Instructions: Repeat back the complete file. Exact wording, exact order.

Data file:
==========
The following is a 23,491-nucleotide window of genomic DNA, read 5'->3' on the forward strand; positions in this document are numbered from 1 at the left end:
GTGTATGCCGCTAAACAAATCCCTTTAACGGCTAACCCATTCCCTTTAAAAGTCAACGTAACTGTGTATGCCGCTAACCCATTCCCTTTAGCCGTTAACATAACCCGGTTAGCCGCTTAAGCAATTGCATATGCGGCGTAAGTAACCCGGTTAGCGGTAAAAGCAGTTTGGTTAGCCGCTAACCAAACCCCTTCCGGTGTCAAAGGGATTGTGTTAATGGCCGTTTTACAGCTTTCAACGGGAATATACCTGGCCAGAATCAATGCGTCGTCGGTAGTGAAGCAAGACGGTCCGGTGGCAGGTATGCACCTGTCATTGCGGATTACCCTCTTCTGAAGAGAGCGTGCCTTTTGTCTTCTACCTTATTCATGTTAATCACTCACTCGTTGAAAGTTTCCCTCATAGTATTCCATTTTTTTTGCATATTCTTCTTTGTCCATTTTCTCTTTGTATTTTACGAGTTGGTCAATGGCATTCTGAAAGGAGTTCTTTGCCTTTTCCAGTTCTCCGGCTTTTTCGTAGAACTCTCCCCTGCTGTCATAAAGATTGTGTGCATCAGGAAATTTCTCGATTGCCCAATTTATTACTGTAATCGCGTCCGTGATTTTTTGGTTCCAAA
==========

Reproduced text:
The following is a 23,491-nucleotide window of genomic DNA, read 5'->3' on the forward strand; positions in this document are numbered from 1 at the left end:
GTGTATGCCGCTAAACAAATCCCTTTAACGGCTAACCCATTCCCTTTAAAAGTCAACGTAACTGTGTATGCCGCTAACCCATTCCCTTTAGCCGTTAACATAACCCGGTTAGCCGCTTAAGCAATTGCATATGCGGCGTAAGTAACCCGGTTAGCGGTAAAAGCAGTTTGGTTAGCCGCTAACCAAACCCCTTCCGGTGTCAAAGGGATTGTGTTAATGGCCGTTTTACAGCTTTCAACGGGAATATACCTGGCCAGAATCAATGCGTCGTCGGTAGTGAAGCAAGACGGTCCGGTGGCAGGTATGCACCTGTCATTGCGGATTACCCTCTTCTGAAGAGAGCGTGCCTTTTGTCTTCTACCTTATTCATGTTAATCACTCACTCGTTGAAAGTTTCCCTCATAGTATTCCATTTTTTTTGCATATTCTTCTTTGTCCATTTTCTCTTTGTATTTTACGAGTTGGTCAATGGCATTCTGAAAGGAGTTCTTTGCCTTTTCCAGTTCTCCGGCTTTTTCGTAGAACTCTCCCCTGCTGTCATAAAGATTGTGTGCATCAGGAAATTTCTCGATTGCCCAATTTATTACTGTAATCGCGTCCGTGATTTTTTGGTTCCAAA